I read Joe Kirby’s excellent blog regularly and find myself nodding happily in agreement with many of the points that he makes. However, his recent post Secular Pantheon: what can schools learn from religions? (following suggestions made by Alain de Botton) made me spit out my muesli in frustration. Richie Gale has also written a thoughtful response to Joe’s post, but was in broad agreement with its theme that schools could learn some useful lessons from religion.
I am not.
My main problem is with the claims made by Alain de Botton:
Probably the most boring question you can ask about religion is whether or not the whole thing is ‘true’. Unfortunately, recent public discussions on religion have focused obsessively on precisely this issue, with a hardcore group of fanatical believers pitting themselves against an equally small band of fanatical atheists. [ HuffPo 3/2/12]
While de Botton pats himself on the back for being so much more nuanced and accommodating than the “fanatical atheists” he decries, he is actually neither. I believe Jason Rosenhouse puts it nicely:
When someone says the truth or falsity of religions are their least interesting aspects, you can be sure you are reading the work of someone who thinks they are false. If there were a strong argument to be made on behalf of the truth claims of Christianity or Islam, say, that would not be boring at all. That would actually be a momentous contribution to humanity’s understanding of the world. [EvolutionBlog 8/3/12]
To me, de Botton’s world weary pose is comparable to that of an adult pressured by her children into presiding over a funeral service for a hamster.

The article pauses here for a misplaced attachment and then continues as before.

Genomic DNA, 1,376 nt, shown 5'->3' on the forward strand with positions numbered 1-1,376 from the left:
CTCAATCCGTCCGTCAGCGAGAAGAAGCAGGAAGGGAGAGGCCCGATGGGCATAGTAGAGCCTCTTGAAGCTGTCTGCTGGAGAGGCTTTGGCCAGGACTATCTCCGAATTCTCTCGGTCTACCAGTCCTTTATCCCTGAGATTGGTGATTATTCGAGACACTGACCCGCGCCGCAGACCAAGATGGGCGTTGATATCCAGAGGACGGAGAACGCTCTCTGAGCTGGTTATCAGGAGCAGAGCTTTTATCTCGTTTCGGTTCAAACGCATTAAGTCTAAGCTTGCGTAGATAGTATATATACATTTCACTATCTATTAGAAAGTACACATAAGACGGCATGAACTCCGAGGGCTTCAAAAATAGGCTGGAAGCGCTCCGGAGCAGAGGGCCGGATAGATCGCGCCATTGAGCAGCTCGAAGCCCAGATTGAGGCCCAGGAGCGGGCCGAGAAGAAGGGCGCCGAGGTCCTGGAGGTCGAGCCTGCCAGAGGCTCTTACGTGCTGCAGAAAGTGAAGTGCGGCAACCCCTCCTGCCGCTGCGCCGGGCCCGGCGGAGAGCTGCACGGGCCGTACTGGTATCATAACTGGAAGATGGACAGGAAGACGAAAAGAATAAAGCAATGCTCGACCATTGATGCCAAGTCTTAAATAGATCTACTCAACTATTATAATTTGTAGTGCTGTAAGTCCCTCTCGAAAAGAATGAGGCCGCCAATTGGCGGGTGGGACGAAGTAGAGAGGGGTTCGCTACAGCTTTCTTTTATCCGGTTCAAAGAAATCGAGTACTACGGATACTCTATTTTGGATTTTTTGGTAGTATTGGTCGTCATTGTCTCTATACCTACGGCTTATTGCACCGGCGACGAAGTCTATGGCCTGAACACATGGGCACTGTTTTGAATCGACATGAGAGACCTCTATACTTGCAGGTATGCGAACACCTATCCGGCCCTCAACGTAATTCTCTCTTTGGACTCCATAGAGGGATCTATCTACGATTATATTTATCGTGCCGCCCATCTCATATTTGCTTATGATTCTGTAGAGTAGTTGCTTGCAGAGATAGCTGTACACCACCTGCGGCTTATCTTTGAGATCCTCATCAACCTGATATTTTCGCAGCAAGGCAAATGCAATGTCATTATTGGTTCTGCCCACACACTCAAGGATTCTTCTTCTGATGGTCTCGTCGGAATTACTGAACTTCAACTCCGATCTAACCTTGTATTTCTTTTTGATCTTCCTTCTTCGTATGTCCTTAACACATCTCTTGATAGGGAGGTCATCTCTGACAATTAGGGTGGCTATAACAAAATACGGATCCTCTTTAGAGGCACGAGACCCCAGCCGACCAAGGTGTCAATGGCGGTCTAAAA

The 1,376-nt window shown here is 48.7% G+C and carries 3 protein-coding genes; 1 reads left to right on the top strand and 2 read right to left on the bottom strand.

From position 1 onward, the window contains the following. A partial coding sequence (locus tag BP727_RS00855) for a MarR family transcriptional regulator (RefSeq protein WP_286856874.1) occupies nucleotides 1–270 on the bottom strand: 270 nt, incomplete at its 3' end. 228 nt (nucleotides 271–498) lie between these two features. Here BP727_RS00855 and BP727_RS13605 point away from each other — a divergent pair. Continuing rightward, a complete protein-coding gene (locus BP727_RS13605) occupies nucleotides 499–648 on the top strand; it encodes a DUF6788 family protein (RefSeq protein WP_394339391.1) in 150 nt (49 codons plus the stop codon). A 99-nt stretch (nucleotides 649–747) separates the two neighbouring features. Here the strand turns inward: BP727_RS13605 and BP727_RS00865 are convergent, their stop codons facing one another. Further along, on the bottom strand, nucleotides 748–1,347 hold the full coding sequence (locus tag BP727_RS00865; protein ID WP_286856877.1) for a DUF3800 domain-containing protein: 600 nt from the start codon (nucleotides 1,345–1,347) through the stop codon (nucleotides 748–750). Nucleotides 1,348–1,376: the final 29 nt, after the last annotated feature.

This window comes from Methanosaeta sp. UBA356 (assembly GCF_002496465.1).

I think it is more actually more respectful of religion to take their truth claims seriously enough to debate rather than sideline them with a twinkly eyed “Well, really, whether they’re true or not isn’t the point, is it?”
Joe approvingly highlights this sentence from de Botton:
We need institutions to foster and protect those emotions to which we are sincerely inclined but which, without a supporting structure and a system of active reminders, we will be too undisciplined to make time for.
Well, on the plus side, here de Botton at least talks about emotions rather than the empirically unverifiable spirit or soul. Emotions are undoubtedly important, and I’ll even accept the concepts of soul and spirit when used metaphorically.
But I would argue that emotional lives are far healthier when they are based on truth rather than falsehood. It may well be emotionally satisfying to conclude that you have not succeeded because the world is against you and always has been, but it is far healthier to have an emotional reaction based on the most accurate and honest assessment of the state of the world that you are able to produce, rather than retreat into any form of fantasy.
The plea for a “supporting structure and system” to address our chronic indiscipline is a simply a plea to return to the world of the child, to have someone or something in authority over oneself. Being an adult is hard work. Taking responsibility for oneself is hard. I am sure that shaking off that burden is an attractive thought for all of us, on occasion.
Perhaps de Botton is right, and most religious believers retreat into the comfort of their religious structure and system without worrying too much about its truth or falsity. However, I think that the majority of religious believers follow their religion because they genuinely (for good or bad reasons) believe it to be true.
They are not organizing their lives and defining their identities around religion because they find the rituals quaint and enjoy socializing at the receptions after services. They are doing it because they believe what their religion tells them about the world. [EvolutionBlog 8/3/12. Emphasis added.]
And therein, I think, lies the problem.